Terry McMillan is the #1 New York Times bestselling author of Waiting to Exhale, How Stella Got Her Groove Back, A Day Late and a Dollar Short, andThe Interruption of Everything and the editor of Breaking Ice: An Anthology of Contemporary African-American Fiction.
Each of Ms. McMillan's seven previous novels was a New York Times bestseller, and four have been made into movies: Waiting to Exhale (Twentieth Century Fox, 1995);
How Stella Got Her Groove Back (Twentieth Century Fox, 1998); Disappearing Acts (HBO Pictures, 1999); and A Day Late and a Dollar Short (Lifetime, 2014). She lives in California.
How Stella Got Her Groove Back is full of Terry McMillan's signature humor, heart, and insight. More than a love story, it is ultimately a novel about how a woman saves her own life—and what she must risk to do it.
Stella Payne is forty-two, divorced, a high-powered investment analyst, mother of eleven-year-old Quincy- and she does it all. In fact, if she doesn't do it, it doesn't get done, from Little League carpool duty to analyzing portfolios to folding the laundry and bringing home the bacon. She does it all well, too, if her chic house, personal trainer, BMW, and her loving son are any indication. So what if there's been no one to share her bed with lately, let alone rock her world? Stella doesn't mind it too much; she probably wouldn't have the energy for love—and all of love's nasty fallout—anyway.
But when Stella takes a spur-of-the-moment vacation to Jamaica, her world gets rocked to the core—not just by the relaxing effects of the sun and sea and an island full of attractive men, but by one man in particular. He's tall, lean, soft-spoken, Jamaican, smells of citrus and the ocean—and is half her age. The tropics have cast their spell and Stella soon realizes she has come to a cataclysmic juncture: not only must she confront her hopes and fears about love, she must question all of her expectations, passions, and ideas about life and the way she has lived it.
In I Almost Forgot About You, Dr. Georgia Young's wonderful life--great friends, family, and successful career--aren't enough to keep her from feeling stuck and restless. When she decides to make some major changes in her life, including quitting her job as an optometrist and moving house, she finds herself on a wild journey that may or may not include a second chance at love. Georgia’s bravery reminds us that it’s never too late to become the person you want to be, and that taking chances, with your life and your heart, are always worthwhile.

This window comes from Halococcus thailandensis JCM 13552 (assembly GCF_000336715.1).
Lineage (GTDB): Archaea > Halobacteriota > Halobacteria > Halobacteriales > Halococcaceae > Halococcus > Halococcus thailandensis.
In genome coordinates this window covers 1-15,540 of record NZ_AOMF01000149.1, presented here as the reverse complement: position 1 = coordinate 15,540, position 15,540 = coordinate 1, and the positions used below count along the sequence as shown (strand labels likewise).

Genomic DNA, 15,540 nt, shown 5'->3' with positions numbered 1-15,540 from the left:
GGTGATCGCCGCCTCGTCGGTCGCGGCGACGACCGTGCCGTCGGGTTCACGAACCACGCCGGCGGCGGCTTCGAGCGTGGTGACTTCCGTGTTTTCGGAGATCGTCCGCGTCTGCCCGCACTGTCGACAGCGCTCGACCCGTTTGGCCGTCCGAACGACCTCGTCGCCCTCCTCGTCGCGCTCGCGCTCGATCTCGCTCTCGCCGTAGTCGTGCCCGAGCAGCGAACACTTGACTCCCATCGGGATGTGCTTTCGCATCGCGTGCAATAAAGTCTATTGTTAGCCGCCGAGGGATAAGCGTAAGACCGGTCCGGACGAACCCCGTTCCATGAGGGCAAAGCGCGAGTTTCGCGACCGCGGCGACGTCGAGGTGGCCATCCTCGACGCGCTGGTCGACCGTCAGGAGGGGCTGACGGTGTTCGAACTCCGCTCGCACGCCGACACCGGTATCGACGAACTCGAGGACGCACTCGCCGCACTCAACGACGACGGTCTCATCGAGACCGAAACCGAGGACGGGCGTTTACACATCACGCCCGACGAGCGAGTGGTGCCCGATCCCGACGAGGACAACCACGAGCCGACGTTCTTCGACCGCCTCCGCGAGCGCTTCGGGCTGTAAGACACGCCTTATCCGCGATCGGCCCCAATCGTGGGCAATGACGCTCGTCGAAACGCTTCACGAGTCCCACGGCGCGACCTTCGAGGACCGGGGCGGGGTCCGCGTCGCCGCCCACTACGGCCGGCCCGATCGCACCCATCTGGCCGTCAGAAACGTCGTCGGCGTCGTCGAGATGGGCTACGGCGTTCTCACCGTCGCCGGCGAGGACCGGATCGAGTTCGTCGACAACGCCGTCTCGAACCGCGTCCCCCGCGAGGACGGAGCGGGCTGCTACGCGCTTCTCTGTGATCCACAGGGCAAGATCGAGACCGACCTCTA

Big-hearted, genuine, and universal, I Almost Forgot About You shows what can happen when you face your fears, take a chance, and open yourself up to life, love, and the possibility of a new direction.It’s everything you’ve always loved about Terry McMillan.
— Library Journal - Best Books of the Year, African American Fiction
From the #1 New York Times bestselling author…“Remember Getting to Happy, Waiting to Exhale, and How Stella Got Her Groove Back? Well, you won’t likely forget Terry McMillan’s Who Asked You? either” (Raleigh News & Observer).
When Who Asked You? begins, Trinetta leaves her two young sons with her mother, Betty Jean, and promptly disappears. BJ already has her hands full dealing with her other adult children, two opinionated sisters, an ill husband, and her own postponed dreams—all the while holding down a job delivering room service at a hotel.
Her son Dexter is about to be paroled from prison; Quentin, the family success, can’t be bothered to lend a hand; and taking care of two lively grandsons is the last thing BJ thinks she needs. But who asked her?
Marilyn Grimes is a wife, a mother, a sister, and a daughter. Today, she’s decided to make changes in her life, to do something different. Today, Marilyn Grimes has finally decided to be herself. First, she has to find out who that is.
An exuberant return to the four unforgettable heroines of Waiting to Exhale—the novel that changed African American fiction forever.
Terry McMillan's Waiting to Exhale was more than just a bestselling novel—its publication was a watershed moment in literary history. McMillan's sassy and vibrant story about four African American women struggling to find love and their place in the world touched a cultural nerve, inspired a blockbuster film, and generated a devoted audience.